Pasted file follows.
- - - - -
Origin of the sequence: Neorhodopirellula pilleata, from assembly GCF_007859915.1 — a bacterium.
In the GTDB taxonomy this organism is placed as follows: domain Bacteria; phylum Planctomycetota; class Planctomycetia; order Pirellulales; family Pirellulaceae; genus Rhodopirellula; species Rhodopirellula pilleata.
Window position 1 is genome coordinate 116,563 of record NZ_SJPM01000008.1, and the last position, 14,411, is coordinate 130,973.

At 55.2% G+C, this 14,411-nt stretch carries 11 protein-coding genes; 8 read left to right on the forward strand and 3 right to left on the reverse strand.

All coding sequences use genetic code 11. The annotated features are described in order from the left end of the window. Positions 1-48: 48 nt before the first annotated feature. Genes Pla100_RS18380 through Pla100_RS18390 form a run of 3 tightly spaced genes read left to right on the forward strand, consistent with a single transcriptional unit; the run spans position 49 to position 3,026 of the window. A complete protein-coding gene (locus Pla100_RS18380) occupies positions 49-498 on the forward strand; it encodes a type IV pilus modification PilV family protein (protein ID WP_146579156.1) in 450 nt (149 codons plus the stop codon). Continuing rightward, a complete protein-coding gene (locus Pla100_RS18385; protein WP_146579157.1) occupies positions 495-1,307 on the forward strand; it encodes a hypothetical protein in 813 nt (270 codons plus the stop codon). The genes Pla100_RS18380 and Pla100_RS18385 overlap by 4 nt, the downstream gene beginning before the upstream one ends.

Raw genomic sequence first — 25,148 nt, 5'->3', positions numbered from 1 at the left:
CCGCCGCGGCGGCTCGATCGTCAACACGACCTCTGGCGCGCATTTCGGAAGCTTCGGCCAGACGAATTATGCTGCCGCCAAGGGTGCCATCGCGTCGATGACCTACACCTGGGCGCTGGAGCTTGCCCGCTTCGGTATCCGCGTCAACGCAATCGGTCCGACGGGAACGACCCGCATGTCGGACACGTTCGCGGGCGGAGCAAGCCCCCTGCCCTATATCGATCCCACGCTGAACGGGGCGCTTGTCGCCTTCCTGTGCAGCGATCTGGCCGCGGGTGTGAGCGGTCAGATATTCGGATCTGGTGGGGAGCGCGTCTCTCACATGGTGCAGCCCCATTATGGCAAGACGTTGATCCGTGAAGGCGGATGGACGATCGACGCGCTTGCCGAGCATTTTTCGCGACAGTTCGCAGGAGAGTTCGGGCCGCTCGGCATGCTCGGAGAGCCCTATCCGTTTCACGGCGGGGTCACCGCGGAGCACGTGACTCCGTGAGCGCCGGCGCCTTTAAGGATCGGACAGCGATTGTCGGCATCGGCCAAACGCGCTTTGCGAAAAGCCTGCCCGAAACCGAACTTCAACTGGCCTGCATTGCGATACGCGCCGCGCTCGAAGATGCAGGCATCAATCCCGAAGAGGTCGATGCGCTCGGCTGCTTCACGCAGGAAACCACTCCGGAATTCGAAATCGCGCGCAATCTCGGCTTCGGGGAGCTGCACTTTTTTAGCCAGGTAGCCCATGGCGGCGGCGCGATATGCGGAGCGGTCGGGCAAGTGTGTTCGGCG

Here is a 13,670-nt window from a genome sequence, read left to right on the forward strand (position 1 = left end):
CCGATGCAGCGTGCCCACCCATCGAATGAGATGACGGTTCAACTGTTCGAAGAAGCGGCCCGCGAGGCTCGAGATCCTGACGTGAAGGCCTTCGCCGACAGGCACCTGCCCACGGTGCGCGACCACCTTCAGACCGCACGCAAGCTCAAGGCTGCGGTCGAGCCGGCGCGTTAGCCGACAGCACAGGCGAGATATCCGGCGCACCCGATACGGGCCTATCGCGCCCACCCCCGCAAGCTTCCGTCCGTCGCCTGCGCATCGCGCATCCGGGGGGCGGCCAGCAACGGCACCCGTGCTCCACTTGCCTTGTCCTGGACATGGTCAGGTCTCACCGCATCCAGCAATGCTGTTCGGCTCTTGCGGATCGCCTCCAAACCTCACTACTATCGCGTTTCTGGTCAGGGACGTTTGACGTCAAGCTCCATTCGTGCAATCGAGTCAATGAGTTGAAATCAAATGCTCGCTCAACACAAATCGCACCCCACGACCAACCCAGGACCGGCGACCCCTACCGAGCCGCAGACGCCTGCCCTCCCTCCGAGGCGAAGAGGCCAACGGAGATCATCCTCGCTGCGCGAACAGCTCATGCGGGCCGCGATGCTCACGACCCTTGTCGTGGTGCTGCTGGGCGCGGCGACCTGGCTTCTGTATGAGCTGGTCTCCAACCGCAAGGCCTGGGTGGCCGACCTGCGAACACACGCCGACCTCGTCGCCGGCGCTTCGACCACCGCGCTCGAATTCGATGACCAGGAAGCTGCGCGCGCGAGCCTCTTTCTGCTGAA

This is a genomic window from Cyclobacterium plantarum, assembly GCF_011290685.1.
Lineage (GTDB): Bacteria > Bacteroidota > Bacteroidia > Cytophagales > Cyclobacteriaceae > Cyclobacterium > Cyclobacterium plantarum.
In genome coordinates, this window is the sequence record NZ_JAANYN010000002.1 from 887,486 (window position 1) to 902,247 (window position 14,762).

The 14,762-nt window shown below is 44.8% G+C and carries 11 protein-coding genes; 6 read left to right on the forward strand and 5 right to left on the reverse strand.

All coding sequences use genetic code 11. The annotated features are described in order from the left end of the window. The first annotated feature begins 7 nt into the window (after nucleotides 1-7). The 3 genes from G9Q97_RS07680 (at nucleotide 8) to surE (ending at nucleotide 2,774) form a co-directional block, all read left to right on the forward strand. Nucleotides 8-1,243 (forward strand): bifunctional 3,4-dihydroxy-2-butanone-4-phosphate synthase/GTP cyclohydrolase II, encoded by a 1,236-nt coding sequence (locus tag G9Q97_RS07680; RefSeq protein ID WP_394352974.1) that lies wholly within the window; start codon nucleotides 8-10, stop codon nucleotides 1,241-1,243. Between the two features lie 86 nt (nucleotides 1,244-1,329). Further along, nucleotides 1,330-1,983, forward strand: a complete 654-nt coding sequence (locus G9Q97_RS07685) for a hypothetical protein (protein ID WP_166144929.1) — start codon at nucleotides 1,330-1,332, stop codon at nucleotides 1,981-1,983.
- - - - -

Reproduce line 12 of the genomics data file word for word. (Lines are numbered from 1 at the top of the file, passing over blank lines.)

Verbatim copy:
In genome coordinates, this window is the sequence record NZ_JAANYN010000002.1 from 887,486 (window position 1) to 902,247 (window position 14,762).